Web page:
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Bill Clinton: Empowering the voiceless, especially women.
June 21, 2018

Bill Clinton: Empowering the voiceless, especially women.

Bill Clinton: Empowering the voiceless, especially women.

Dr. President Matson interviews former President Bill Clinton at the Tobin Center for the Performing Arts in downtown San Antonio, Texas.

2008: The summer my sister and I respectively, moved away to chase our dreams.

I was moving to Los Angeles, mending a broken wing from a bad break-up, and my sister to New York for a summer internship working at the Bill Clinton Foundation.

We were both in search of a journey.  

Frequently over that summer my sister would rant and rave about how meeting President Bill Clinton was so exciting. She recalls how motivating it was to hear about the work of the foundation and to hear it from him.

Those summer months would be riddled with her joy and reflection of the opportunity to be there, to run around Harlem, to live in the city for that reason, and how it was an invaluable experience that helped to shape her worldview and to be cognizant of our responsibilities as global citizens.

When I heard Clinton was coming to town for a conversation with our own President, Dr. Matson, that would moderate, I felt a spark.

I suddenly had these relapsing images of a strong woman, my sister.  I thought about what 2008 meant to my sister and I, as we did what no one else in our family had done before. Move away from San Antonio in search of our dreams.  

I thought about the impact that Clinton had on my sister. Throughout her internship Clinton would address the foundations’ employees by sharing insight and real world knowledge.

I thought about what an opportunity it would be to hear and see him.

Perhaps, more importantly, to be associated with the university in this capacity, and the closeness that I had to this event, I too felt it was an invaluable opportunity. A chance to learn, to grow, and to hear a man’s journey.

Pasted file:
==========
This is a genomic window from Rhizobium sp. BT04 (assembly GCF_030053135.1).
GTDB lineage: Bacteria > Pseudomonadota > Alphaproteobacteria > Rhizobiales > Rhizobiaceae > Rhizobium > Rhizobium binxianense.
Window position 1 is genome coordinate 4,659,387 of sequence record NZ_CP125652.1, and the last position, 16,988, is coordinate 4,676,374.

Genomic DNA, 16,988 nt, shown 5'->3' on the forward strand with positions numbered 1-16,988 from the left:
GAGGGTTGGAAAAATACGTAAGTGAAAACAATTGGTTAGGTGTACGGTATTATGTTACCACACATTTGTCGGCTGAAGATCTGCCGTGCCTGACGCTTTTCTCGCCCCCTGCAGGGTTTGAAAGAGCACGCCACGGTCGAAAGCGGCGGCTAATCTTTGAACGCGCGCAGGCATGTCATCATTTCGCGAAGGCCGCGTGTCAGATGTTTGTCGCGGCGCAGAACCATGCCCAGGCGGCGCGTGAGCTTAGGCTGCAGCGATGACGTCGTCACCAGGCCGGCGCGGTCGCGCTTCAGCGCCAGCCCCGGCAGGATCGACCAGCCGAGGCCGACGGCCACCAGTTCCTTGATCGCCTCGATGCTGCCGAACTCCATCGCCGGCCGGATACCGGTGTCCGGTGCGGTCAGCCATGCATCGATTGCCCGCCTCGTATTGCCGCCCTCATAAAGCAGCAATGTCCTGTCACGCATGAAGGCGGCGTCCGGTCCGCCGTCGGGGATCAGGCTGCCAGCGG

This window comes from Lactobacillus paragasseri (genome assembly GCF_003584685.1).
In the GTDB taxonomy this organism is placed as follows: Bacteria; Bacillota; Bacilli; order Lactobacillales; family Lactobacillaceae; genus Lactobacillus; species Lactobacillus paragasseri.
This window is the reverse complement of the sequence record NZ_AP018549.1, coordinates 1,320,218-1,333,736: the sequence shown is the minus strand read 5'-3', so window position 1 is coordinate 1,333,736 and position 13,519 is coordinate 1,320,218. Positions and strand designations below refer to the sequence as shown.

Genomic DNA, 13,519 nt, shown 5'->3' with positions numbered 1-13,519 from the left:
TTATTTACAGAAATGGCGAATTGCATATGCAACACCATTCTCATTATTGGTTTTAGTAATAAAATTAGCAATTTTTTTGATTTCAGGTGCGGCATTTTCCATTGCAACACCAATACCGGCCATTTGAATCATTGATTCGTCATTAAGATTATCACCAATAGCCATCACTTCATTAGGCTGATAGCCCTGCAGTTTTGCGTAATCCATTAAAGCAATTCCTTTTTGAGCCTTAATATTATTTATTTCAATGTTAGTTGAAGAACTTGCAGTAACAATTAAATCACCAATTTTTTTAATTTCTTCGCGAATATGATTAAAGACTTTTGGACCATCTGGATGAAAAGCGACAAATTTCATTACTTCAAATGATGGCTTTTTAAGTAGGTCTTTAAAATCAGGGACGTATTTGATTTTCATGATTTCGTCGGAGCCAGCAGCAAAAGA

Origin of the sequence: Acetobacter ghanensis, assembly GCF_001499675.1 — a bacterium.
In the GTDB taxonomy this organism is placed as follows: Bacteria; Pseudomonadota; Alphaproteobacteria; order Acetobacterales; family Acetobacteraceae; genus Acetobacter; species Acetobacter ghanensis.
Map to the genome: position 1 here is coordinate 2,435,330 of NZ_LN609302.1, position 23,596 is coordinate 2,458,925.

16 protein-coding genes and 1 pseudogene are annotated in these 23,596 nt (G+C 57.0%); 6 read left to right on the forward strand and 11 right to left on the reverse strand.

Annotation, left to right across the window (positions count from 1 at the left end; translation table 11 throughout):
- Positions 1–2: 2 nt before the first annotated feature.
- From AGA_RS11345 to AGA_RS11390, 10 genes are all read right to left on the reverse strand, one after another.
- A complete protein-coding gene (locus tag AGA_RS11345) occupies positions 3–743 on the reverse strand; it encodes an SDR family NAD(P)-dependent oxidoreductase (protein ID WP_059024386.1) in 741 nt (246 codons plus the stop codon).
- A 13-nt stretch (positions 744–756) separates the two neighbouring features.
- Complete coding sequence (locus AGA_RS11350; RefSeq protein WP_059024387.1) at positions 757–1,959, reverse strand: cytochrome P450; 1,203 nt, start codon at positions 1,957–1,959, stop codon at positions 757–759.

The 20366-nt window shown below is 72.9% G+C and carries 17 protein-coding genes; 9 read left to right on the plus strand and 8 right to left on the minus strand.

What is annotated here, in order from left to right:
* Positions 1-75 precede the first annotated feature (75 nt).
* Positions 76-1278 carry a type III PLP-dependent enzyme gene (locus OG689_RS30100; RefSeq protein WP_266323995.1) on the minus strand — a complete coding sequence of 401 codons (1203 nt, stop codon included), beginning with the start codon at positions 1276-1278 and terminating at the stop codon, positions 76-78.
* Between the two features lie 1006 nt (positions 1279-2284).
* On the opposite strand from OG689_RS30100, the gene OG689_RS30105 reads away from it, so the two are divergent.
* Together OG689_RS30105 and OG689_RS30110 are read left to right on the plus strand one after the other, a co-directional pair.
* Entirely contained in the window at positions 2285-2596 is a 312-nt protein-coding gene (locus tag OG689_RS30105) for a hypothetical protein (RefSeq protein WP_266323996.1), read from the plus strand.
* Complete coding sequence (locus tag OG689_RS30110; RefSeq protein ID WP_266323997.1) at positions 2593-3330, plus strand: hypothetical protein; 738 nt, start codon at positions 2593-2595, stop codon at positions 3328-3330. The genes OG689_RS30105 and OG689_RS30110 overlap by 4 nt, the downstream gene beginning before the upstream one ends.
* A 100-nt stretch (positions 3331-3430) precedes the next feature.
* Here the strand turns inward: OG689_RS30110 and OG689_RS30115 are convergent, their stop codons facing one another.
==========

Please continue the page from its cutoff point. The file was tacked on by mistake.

On the drive over to the Tobin Center in downtown San Antonio, I kept thinking of the journey of President Dr. Matson. I thought about what it meant for our university to be represented by such a visionary, who would soon be on-stage interviewing Clinton.  

Behind the audible clapping, I felt a moment of internal flashback as Clinton and Dr. Matson took the stage. I vicariously shared all of the enthusiasm that my sister had experienced in 2008 when she met Clinton.

I saw Clinton smart, and he had this sort of modern-day intelligence of things. 

Clinton was on tour to promote his latest novel whom he co-authored with renowned thriller writer James Patterson, “The President Is Missing.” The novel surrounds the notion of a cyber-security attack on POTUS, and explores how a fictitious event can actually become a reality if the necessary measures are not taken from the American people.

Clinton mentioned how relevant the book was in San Antonio. Our city is the second largest concentration of cyber-security firms in the country. Clinton mentioned how real of a threat cybersecurity was, and how the shape of the book proposed that awareness.